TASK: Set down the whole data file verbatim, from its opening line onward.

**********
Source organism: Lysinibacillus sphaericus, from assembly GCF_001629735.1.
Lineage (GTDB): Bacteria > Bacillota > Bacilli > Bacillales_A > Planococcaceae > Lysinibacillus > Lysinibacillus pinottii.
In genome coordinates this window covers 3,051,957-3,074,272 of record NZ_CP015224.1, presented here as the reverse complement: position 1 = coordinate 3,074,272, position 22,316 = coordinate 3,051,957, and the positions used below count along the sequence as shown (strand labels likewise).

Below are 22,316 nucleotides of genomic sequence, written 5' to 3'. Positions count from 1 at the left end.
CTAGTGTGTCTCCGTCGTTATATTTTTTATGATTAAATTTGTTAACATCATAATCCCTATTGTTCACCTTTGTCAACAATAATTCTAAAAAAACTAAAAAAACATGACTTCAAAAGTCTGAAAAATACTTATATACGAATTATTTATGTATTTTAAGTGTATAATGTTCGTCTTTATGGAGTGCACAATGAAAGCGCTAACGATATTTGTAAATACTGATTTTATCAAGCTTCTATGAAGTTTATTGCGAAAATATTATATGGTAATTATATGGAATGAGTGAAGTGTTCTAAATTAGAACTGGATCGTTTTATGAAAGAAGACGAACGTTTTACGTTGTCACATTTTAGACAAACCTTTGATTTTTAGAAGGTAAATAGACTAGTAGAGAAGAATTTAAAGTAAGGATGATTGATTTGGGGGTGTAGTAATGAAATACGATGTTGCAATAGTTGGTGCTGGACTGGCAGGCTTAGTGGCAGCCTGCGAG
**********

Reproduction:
Source organism: Lysinibacillus sphaericus, from assembly GCF_001629735.1.
Lineage (GTDB): Bacteria > Bacillota > Bacilli > Bacillales_A > Planococcaceae > Lysinibacillus > Lysinibacillus pinottii.
In genome coordinates this window covers 3,051,957-3,074,272 of record NZ_CP015224.1, presented here as the reverse complement: position 1 = coordinate 3,074,272, position 22,316 = coordinate 3,051,957, and the positions used below count along the sequence as shown (strand labels likewise).

Below are 22,316 nucleotides of genomic sequence, written 5' to 3'. Positions count from 1 at the left end.
CTAGTGTGTCTCCGTCGTTATATTTTTTATGATTAAATTTGTTAACATCATAATCCCTATTGTTCACCTTTGTCAACAATAATTCTAAAAAAACTAAAAAAACATGACTTCAAAAGTCTGAAAAATACTTATATACGAATTATTTATGTATTTTAAGTGTATAATGTTCGTCTTTATGGAGTGCACAATGAAAGCGCTAACGATATTTGTAAATACTGATTTTATCAAGCTTCTATGAAGTTTATTGCGAAAATATTATATGGTAATTATATGGAATGAGTGAAGTGTTCTAAATTAGAACTGGATCGTTTTATGAAAGAAGACGAACGTTTTACGTTGTCACATTTTAGACAAACCTTTGATTTTTAGAAGGTAAATAGACTAGTAGAGAAGAATTTAAAGTAAGGATGATTGATTTGGGGGTGTAGTAATGAAATACGATGTTGCAATAGTTGGTGCTGGACTGGCAGGCTTAGTGGCAGCCTGCGAG